Sex Education as a Corrective: Immunizing Against Possible Effects of Pornography
William A. Fisher The University of Western Ontario Azy Barak Tel Aviv University
As readers of this volume are aware, many social scientists are concerned about the proliferation of pornography in our society and about its presumed negative effects. Reflecting these concerns, this chapter reviews some of the evidence--pro and con--regarding the prevalence and effects of pornography. We consider social policy options for dealing with possible negative effects of pornographic material, and we propose a school-based sex education program that is intended to produce highly generalized rejection of the antisocial messages that pornography may convey. We close this discussion by proposing a research agenda for testing the efficacy of sex education as a corrective for possible negative effects of pornography.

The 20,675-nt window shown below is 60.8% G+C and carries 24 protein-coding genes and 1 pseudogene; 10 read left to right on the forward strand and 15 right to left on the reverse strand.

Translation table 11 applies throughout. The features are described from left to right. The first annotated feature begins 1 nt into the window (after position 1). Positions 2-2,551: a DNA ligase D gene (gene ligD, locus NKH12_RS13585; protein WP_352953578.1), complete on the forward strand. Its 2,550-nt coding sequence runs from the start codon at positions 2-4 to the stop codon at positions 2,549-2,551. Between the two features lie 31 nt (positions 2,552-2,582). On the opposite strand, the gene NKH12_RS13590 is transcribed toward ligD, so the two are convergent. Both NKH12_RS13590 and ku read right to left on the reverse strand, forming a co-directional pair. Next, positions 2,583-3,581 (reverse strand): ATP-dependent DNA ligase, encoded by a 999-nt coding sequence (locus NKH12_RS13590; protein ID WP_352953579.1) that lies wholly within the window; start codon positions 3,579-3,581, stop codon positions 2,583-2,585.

Before we may discuss the prevalence or effects of pornography, it is necessary to specify just what we mean by this term. In accord with basic social psychological theory ( Bandura, 1965, 1986), we believe that the content of a stimulus in large part determines its